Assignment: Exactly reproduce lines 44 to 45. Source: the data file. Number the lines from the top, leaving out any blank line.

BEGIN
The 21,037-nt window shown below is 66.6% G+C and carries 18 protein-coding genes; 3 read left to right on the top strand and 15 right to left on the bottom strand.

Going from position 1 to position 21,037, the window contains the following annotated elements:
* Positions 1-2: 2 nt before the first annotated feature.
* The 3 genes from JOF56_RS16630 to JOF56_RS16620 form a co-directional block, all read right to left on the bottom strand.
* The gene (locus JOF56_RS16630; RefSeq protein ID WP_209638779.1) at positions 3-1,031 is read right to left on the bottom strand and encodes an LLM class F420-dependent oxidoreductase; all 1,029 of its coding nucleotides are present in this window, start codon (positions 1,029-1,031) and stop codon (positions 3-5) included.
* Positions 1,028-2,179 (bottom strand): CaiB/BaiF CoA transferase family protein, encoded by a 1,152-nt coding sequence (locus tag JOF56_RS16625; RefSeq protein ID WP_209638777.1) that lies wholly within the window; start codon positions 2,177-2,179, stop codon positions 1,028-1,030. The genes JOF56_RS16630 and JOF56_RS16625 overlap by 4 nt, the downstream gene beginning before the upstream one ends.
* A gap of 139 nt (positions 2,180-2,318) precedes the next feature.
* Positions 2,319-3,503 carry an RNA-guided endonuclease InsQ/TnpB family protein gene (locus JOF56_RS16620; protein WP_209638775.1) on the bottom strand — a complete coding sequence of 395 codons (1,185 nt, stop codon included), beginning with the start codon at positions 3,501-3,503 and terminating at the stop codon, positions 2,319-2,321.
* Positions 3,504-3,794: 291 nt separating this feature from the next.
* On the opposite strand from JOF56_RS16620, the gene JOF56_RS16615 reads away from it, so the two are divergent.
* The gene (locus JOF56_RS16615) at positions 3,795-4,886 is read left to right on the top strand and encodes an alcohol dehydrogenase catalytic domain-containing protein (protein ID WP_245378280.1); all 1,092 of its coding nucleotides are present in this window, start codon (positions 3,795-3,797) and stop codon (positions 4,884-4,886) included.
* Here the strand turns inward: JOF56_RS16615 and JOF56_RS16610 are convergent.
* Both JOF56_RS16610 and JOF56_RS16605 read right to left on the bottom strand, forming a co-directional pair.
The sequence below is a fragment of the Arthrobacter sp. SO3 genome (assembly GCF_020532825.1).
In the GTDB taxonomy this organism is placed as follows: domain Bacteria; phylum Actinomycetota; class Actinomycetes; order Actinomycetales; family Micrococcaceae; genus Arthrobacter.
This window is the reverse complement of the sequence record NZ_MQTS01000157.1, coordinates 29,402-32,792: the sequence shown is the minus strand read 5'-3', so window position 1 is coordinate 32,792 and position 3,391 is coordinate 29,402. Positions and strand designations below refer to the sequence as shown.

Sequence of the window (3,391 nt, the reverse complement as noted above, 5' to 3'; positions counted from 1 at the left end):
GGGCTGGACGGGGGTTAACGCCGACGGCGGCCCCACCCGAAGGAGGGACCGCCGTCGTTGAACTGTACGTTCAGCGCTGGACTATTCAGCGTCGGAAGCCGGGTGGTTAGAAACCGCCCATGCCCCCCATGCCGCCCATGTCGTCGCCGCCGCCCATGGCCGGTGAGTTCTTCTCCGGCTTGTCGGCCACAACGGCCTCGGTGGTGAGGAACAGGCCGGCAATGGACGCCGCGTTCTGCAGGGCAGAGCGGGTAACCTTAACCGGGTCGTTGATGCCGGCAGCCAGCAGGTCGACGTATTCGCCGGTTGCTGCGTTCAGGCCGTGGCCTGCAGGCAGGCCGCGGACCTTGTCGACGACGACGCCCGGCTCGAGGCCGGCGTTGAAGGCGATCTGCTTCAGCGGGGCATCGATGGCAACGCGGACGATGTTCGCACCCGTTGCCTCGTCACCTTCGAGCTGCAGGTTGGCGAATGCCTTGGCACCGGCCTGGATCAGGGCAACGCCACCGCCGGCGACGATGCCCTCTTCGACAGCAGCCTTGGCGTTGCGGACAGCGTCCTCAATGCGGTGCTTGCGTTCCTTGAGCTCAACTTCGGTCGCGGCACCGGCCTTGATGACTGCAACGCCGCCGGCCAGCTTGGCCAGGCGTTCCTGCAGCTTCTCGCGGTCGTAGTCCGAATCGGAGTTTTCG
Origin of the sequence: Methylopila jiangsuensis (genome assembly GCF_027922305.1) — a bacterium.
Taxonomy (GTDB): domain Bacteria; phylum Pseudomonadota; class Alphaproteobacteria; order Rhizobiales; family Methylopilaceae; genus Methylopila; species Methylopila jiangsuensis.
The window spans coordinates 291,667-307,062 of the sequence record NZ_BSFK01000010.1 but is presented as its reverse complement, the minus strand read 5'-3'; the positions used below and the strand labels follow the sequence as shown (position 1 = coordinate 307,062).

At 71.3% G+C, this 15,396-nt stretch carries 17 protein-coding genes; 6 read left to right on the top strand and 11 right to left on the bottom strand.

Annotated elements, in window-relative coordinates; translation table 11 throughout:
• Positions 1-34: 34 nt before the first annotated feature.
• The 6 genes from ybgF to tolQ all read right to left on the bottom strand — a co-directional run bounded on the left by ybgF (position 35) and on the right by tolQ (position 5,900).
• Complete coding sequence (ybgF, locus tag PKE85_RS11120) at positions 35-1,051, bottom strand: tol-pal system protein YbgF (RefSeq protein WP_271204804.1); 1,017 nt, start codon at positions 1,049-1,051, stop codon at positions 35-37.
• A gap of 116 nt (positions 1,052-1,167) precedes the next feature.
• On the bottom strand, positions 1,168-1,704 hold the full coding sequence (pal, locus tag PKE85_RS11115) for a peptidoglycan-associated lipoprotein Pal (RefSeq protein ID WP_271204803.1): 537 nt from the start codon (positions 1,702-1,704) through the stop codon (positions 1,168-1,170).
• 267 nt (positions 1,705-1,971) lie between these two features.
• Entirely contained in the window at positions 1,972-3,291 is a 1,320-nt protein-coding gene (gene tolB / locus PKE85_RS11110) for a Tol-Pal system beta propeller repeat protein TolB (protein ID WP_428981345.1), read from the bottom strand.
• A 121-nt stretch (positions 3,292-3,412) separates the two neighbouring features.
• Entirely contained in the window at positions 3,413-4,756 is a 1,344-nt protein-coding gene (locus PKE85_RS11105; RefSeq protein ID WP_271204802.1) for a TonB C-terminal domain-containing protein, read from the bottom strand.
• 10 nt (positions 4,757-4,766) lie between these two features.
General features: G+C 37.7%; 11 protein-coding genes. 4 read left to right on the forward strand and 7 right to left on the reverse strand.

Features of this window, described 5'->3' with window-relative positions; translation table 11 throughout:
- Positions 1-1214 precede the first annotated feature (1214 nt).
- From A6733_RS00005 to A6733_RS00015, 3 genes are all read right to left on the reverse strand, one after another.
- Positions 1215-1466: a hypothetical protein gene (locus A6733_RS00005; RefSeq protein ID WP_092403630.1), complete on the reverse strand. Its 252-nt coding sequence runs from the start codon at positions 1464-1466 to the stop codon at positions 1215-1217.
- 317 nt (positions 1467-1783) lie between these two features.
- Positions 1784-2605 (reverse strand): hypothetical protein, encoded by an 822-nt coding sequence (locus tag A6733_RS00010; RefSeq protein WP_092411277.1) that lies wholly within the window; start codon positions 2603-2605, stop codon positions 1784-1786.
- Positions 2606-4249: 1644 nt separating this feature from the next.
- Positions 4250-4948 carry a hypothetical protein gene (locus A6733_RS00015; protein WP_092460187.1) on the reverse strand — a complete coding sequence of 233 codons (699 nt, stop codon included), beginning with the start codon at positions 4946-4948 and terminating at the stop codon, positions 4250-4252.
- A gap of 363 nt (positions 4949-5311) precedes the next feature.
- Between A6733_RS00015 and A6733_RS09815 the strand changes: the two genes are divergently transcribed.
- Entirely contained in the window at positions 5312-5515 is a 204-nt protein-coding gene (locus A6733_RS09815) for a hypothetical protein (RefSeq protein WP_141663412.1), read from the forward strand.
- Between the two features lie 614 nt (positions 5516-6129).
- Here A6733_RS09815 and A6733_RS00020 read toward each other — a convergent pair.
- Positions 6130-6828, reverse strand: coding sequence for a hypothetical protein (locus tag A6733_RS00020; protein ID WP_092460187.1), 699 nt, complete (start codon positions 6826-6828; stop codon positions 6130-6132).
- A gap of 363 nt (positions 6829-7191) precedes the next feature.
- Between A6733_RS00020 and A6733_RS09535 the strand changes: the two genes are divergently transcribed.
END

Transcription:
- Between A6733_RS00015 and A6733_RS09815 the strand changes: the two genes are divergently transcribed.
- Entirely contained in the window at positions 5312-5515 is a 204-nt protein-coding gene (locus A6733_RS09815) for a hypothetical protein (RefSeq protein WP_141663412.1), read from the forward strand.